Minamata was a poor fishing community whose residents relied almost exclusively on fish and shellfish from the surrounding bay as a source of protein. Chisso was a local company that produced acetaldehyde, which is a chemical used to produce plastics. After World War II, the production of acetaldehyde boomed and so did the local economy. Most residents welcomed their improved lifestyles and life was good. About the same time, some strange things started to happen. Dead fish began to float in Minamata Bay. Cats began exhibiting bizarre behavior. They started walking so strangely that the people said the cats were “dancing”. Some cats even fell into the sea and drowned, in what residents referred to as "cat suicides."
Soon after, some people began to act strangely. Fishermen and their families were the earliest and most severely afflicted. They would stumble while walking, not be able to write or button their shirts. Some had trouble hearing and swallowing, and sometimes trembled uncontrollably. In 1956 an apparent epidemic of these symptoms broke out and confusion and fear spread in the community. The cause of the epidemic was a mystery. Was it a virus that caused swelling of the brain? Was it alcoholism? Was it infectious?
Who would have guessed, that when friends or family members occasionally shouted uncontrollably, slurred their speech, or started dropping things, that the cause of these health problems was industrial water pollution?
These subtle early symptoms were the start of a debilitating nervous condition caused by ingesting Mercury. The effect on people’s health was dramatic and symptoms included loss of motor control, and sometimes resulted in partly paralyzed and contorted bodies.
We now know that Mercury contaminated waste water from Chisso’s production of plastics spilled into the bay. Once in the bay, Mercury entered the food chain. The Mercury traveled from microorganisms inhabiting the bay, and then up the food chain to fish and shellfish, and then finally to the cats or humans which ate the fish and shellfish.
Mercury concentrates itself in the brain and spinal cord. Early effects of Mercury poisoning include loss of feeling in the hands and feet and loss of peripheral vision. Patients in advanced stages of the condition show considerable shrinking of the brain. Symptoms include uncoordinated walking, tremors, and violent convulsions. The effects of Mercury poisoning can even lead to death.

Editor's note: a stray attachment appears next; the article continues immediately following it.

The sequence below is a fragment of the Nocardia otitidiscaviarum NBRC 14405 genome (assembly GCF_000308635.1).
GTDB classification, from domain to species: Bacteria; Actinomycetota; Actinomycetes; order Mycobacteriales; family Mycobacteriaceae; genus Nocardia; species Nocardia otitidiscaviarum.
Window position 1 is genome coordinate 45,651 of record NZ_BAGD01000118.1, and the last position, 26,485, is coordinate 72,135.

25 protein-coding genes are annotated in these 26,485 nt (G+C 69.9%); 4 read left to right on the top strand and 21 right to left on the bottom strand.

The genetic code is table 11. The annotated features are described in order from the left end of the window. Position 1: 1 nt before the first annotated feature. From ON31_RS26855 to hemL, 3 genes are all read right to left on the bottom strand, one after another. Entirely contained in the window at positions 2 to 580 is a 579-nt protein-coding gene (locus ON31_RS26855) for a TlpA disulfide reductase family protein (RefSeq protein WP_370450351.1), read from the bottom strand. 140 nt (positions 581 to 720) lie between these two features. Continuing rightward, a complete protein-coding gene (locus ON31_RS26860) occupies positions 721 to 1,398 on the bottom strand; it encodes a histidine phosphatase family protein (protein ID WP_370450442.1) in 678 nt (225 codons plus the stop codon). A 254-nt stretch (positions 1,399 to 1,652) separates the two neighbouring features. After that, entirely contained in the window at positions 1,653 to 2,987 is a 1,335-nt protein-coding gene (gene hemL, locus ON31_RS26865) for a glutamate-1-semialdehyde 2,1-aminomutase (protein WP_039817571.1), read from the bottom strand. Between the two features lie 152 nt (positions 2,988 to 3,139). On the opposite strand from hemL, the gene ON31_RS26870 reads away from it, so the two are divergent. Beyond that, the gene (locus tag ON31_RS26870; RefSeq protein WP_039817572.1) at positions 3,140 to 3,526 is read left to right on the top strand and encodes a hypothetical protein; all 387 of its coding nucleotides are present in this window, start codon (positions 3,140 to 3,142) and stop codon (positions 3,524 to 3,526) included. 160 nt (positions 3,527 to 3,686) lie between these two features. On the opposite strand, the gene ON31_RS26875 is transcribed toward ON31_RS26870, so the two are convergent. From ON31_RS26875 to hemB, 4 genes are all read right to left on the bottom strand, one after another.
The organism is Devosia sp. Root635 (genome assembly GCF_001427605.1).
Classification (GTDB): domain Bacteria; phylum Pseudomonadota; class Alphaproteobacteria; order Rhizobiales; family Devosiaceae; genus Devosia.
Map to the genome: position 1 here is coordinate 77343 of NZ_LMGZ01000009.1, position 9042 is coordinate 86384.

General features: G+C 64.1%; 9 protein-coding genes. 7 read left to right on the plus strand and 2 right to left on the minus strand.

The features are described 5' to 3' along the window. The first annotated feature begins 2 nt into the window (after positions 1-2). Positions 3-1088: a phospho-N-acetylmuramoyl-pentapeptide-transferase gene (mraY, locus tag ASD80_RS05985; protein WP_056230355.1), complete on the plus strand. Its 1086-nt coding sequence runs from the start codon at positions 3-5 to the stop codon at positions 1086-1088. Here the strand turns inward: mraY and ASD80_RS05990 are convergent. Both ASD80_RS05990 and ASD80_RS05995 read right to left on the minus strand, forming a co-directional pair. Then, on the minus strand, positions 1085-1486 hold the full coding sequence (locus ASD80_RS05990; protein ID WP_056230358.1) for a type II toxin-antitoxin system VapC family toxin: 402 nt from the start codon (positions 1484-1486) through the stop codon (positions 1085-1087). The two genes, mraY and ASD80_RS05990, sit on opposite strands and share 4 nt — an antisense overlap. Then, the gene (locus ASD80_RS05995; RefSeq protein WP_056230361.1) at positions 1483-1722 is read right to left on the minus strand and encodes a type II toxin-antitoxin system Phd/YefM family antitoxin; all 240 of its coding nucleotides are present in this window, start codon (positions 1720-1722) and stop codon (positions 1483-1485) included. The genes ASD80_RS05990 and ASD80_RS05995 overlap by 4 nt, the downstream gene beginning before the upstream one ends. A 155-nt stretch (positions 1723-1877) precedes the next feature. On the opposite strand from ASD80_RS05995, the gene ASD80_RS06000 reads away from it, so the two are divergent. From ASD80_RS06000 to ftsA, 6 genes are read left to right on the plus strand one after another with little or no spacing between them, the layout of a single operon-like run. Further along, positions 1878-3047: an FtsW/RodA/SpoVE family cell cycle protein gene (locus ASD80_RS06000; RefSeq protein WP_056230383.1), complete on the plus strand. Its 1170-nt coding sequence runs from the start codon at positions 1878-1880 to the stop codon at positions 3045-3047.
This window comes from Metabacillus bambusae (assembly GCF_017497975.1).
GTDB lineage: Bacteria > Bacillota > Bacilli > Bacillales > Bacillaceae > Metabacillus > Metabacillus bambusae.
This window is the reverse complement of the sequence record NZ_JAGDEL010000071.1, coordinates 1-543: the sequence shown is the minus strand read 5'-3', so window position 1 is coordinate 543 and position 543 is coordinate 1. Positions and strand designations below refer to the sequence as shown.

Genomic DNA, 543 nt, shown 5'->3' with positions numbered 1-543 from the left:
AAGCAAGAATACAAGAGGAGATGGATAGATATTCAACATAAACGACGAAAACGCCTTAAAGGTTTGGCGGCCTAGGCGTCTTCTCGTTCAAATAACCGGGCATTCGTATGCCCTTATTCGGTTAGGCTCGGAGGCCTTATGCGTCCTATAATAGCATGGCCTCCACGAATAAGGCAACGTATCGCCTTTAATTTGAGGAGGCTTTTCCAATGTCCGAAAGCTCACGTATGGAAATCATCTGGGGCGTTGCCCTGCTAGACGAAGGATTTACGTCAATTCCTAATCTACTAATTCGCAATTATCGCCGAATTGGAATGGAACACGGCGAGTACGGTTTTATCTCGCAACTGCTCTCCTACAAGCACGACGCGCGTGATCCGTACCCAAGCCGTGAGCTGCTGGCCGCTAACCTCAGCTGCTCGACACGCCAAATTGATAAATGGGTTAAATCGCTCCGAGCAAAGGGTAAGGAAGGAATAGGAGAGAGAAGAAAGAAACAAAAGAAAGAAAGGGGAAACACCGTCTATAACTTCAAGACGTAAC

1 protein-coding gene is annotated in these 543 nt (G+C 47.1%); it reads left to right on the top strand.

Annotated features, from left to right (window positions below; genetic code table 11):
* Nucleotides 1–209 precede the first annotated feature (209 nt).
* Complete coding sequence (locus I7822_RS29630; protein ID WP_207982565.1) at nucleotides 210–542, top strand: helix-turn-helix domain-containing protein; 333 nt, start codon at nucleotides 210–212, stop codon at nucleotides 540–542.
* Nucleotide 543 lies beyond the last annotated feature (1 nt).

Chisso finally stopped production of acetaldehyde in 1968, when an alternative technology for producing plastics was developed. There are estimates the Mercury poisoning in Minamata killed 3, 000 people and made over 10, 000 people sick.
Chisso still operates in Minamata and now produces chemicals, fertilizer and floppy discs. Mercury has contaminated the sediment of the bay, where fishing, which was a way of life for centuries, has banned. The way of life in Minamata itself has been poisoned.
The outcome was tragic. A whole town was poisoned. This story shows how elements, such as Mercury, can concentrate in the food chain and it also shows the importance of clean water. The activities of people can have dramatic and deadly effects on the environment. Mercury poisoning is also know as Minamata Disease because of this incident. The local people referred to this disease as Cat-Dancing disease because of the strange behaviour of the cats.
*This narrative is adapted from Douglas Allchin’s web site calledThe Poisoning of Minamata located at http://www1.umn.edu/ships/ethics/minamata.htm .
Questions for Discussion:
Knowledge: The people of Minamata suffered from the effects of what element?
Comprehension Explain the events that led up to the poisoning of the people of Minamata.
Application: How does the story of Minamata relate to Canadian industrial practices?
: Compare and contrast the practices of Canadian companies that dump industrial wastes into our rivers to the Chisso company in Japan.
Synthesis: Design a plan to prevent water pollution from factories.
Evaluation : The Chisso company was unaware of the effects of its effluent when it first began dumping its wastes into the bay. Should Canadian companies be made to prove it effluent is safe beyond a shadow of a doubt before releasing its effluent into the environment? Justify you answer.